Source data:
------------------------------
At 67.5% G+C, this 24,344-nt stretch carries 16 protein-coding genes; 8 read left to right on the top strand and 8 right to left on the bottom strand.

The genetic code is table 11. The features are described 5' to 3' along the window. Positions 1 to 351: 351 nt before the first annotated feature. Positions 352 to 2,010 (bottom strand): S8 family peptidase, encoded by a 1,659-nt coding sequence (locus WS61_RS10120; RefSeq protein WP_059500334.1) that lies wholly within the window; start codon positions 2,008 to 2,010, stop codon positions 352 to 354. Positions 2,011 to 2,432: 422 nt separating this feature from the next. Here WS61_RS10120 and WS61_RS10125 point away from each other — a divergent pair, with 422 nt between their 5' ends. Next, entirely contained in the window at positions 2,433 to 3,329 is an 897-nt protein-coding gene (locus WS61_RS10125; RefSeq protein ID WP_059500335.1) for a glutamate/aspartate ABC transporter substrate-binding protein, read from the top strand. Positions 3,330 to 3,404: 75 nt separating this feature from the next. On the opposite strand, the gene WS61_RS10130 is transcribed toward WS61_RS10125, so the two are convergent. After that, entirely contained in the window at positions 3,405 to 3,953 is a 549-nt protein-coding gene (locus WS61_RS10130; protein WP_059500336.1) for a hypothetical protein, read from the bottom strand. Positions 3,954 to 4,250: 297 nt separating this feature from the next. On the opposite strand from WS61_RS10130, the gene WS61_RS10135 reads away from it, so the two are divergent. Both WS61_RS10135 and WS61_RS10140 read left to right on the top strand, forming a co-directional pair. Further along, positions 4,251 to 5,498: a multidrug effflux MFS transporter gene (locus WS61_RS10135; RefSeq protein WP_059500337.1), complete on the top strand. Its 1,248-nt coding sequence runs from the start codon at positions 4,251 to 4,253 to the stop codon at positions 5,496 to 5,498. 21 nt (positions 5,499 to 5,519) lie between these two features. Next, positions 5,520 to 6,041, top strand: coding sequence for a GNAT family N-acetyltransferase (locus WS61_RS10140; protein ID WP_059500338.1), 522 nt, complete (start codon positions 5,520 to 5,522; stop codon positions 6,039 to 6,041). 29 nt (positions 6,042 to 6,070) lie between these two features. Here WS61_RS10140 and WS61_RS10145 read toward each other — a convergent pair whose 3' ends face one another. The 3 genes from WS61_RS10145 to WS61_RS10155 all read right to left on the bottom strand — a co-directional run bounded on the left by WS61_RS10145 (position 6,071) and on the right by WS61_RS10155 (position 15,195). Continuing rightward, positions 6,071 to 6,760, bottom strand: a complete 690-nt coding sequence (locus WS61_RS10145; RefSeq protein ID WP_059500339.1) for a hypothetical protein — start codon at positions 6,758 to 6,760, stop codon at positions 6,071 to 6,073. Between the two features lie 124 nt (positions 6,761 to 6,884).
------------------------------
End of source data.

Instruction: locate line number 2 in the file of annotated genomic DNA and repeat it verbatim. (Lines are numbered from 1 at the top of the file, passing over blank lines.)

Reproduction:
The genetic code is table 11. The features are described 5' to 3' along the window. Positions 1 to 351: 351 nt before the first annotated feature. Positions 352 to 2,010 (bottom strand): S8 family peptidase, encoded by a 1,659-nt coding sequence (locus WS61_RS10120; RefSeq protein WP_059500334.1) that lies wholly within the window; start codon positions 2,008 to 2,010, stop codon positions 352 to 354. Positions 2,011 to 2,432: 422 nt separating this feature from the next. Here WS61_RS10120 and WS61_RS10125 point away from each other — a divergent pair, with 422 nt between their 5' ends. Next, entirely contained in the window at positions 2,433 to 3,329 is an 897-nt protein-coding gene (locus WS61_RS10125; RefSeq protein ID WP_059500335.1) for a glutamate/aspartate ABC transporter substrate-binding protein, read from the top strand. Positions 3,330 to 3,404: 75 nt separating this feature from the next. On the opposite strand, the gene WS61_RS10130 is transcribed toward WS61_RS10125, so the two are convergent. After that, entirely contained in the window at positions 3,405 to 3,953 is a 549-nt protein-coding gene (locus WS61_RS10130; protein WP_059500336.1) for a hypothetical protein, read from the bottom strand. Positions 3,954 to 4,250: 297 nt separating this feature from the next. On the opposite strand from WS61_RS10130, the gene WS61_RS10135 reads away from it, so the two are divergent. Both WS61_RS10135 and WS61_RS10140 read left to right on the top strand, forming a co-directional pair. Further along, positions 4,251 to 5,498: a multidrug effflux MFS transporter gene (locus WS61_RS10135; RefSeq protein WP_059500337.1), complete on the top strand. Its 1,248-nt coding sequence runs from the start codon at positions 4,251 to 4,253 to the stop codon at positions 5,496 to 5,498. 21 nt (positions 5,499 to 5,519) lie between these two features. Next, positions 5,520 to 6,041, top strand: coding sequence for a GNAT family N-acetyltransferase (locus WS61_RS10140; protein ID WP_059500338.1), 522 nt, complete (start codon positions 5,520 to 5,522; stop codon positions 6,039 to 6,041). 29 nt (positions 6,042 to 6,070) lie between these two features. Here WS61_RS10140 and WS61_RS10145 read toward each other — a convergent pair whose 3' ends face one another. The 3 genes from WS61_RS10145 to WS61_RS10155 all read right to left on the bottom strand — a co-directional run bounded on the left by WS61_RS10145 (position 6,071) and on the right by WS61_RS10155 (position 15,195). Continuing rightward, positions 6,071 to 6,760, bottom strand: a complete 690-nt coding sequence (locus WS61_RS10145; RefSeq protein ID WP_059500339.1) for a hypothetical protein — start codon at positions 6,758 to 6,760, stop codon at positions 6,071 to 6,073. Between the two features lie 124 nt (positions 6,761 to 6,884).